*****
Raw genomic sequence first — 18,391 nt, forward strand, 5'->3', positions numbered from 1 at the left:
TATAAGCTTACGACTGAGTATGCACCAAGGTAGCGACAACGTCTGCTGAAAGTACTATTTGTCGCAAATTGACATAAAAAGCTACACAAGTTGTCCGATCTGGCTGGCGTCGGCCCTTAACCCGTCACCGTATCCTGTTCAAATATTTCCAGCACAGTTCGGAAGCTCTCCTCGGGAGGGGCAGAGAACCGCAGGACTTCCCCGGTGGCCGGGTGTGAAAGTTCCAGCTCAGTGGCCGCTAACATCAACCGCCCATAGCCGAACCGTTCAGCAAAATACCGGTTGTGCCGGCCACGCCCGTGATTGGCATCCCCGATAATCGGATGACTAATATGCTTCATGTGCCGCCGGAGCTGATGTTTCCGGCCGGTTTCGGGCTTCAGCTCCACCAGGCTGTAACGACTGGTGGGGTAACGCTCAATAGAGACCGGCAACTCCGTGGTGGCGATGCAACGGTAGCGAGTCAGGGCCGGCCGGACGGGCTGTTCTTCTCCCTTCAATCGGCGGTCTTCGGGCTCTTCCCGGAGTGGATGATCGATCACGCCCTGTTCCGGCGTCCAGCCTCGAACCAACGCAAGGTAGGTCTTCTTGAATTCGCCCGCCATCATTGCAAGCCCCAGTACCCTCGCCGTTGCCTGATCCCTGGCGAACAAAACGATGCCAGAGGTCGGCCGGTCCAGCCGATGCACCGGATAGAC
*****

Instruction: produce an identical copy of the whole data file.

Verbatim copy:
Raw genomic sequence first — 18,391 nt, forward strand, 5'->3', positions numbered from 1 at the left:
TATAAGCTTACGACTGAGTATGCACCAAGGTAGCGACAACGTCTGCTGAAAGTACTATTTGTCGCAAATTGACATAAAAAGCTACACAAGTTGTCCGATCTGGCTGGCGTCGGCCCTTAACCCGTCACCGTATCCTGTTCAAATATTTCCAGCACAGTTCGGAAGCTCTCCTCGGGAGGGGCAGAGAACCGCAGGACTTCCCCGGTGGCCGGGTGTGAAAGTTCCAGCTCAGTGGCCGCTAACATCAACCGCCCATAGCCGAACCGTTCAGCAAAATACCGGTTGTGCCGGCCACGCCCGTGATTGGCATCCCCGATAATCGGATGACTAATATGCTTCATGTGCCGCCGGAGCTGATGTTTCCGGCCGGTTTCGGGCTTCAGCTCCACCAGGCTGTAACGACTGGTGGGGTAACGCTCAATAGAGACCGGCAACTCCGTGGTGGCGATGCAACGGTAGCGAGTCAGGGCCGGCCGGACGGGCTGTTCTTCTCCCTTCAATCGGCGGTCTTCGGGCTCTTCCCGGAGTGGATGATCGATCACGCCCTGTTCCGGCGTCCAGCCTCGAACCAACGCAAGGTAGGTCTTCTTGAATTCGCCCGCCATCATTGCAAGCCCCAGTACCCTCGCCGTTGCCTGATCCCTGGCGAACAAAACGATGCCAGAGGTCGGCCGGTCCAGCCGATGCACCGGATAGAC